Also on this day, in 1943 Albert Hofmann experimented with LSD.

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Posted in History by patriciahysell on February 28, 2010

Words, words, words

February 28, 1939: The word “dord” is discovered lurking in the Webster’s New International Dictionary, Second Edition even though no such word exists. An investigation followed.

Austin M. Patterson sent a slip of paper into the editorial staff on July 31, 1931, stating “D or d, cont./density.” What was suppose to have happened was this: in the earlier editions of the dictionary, abbreviations were scattered throughout the listings in alphabetical order. Thus lb. as an abbreviation for pound would be found after the entry for the word lazy. However in the newer addition, all abbreviations were to be grouped separately.

Patterson, a chemistry editor, was trying to get the d to be recognized as the abbreviation for density in Physics and Chemistry. There was a miscommunication between the various people working on this entry and the “D or d” was read as “Dord” and the definition was added. Since there was no etymology or usage given, it was investigated and the word was immediately deleted from all further printing. The fact that this is even an issue is a testament to the vigilance and dedication of the people compiling dictionaries.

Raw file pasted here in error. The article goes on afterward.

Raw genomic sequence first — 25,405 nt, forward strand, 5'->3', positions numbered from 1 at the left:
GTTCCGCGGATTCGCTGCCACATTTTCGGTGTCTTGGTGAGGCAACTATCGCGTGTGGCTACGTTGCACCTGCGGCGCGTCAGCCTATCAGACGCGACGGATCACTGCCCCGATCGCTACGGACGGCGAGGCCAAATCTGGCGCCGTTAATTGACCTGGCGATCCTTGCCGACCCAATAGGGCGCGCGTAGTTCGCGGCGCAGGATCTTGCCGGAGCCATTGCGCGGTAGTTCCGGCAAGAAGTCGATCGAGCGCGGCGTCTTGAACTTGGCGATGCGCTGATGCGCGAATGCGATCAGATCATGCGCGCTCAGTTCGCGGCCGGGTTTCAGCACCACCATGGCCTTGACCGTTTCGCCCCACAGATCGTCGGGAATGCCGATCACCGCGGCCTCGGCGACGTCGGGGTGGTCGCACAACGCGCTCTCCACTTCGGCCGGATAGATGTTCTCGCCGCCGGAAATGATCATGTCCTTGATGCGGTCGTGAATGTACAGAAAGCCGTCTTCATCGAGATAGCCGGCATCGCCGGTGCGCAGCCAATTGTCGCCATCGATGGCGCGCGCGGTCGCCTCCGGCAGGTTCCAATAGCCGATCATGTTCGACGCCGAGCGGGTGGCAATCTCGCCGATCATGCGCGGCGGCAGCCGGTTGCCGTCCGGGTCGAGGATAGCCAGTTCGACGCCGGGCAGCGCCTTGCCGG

Dictionaries were first simple word lists and existed as early as 2300 BC. The earliest modern European dictionaries were translations of words from one language to one or several others. In 1604 Robert Cawdrey authored the first purely English dictionary, A Table Alphabeticall. No definitions were included. In 1755 Samuel Johnson’s A Dictionary of the English Language hit the market. Finally in 1884, the first fascicle of the Oxford English Dictionary was published. It wasn’t until 1928 that the dictionary was finally completed and the twelfth fascicle was finished.

“I am not yet so lost in lexicography, as to forget that words are the daughters of earth, and that things are the sons of heaven” – Samuel Johnson

“Words — so innocent and powerless as they are, as standing in a dictionary, how potent for good and evil they become in the hands of one who knows how to combine them.” – Nathaniel Hawthorne

“DICTIONARY, n. A malevolent literary device for cramping the growth of a language and making it hard and inelastic. This dictionary, however, is a most useful work.” – Ambrose Bierce

“Facts are not science – as the dictionary is not literature.” – Martin H. Fischer

Also on this day, in 1827 the B&O Railroad was granted a charter and came into existence.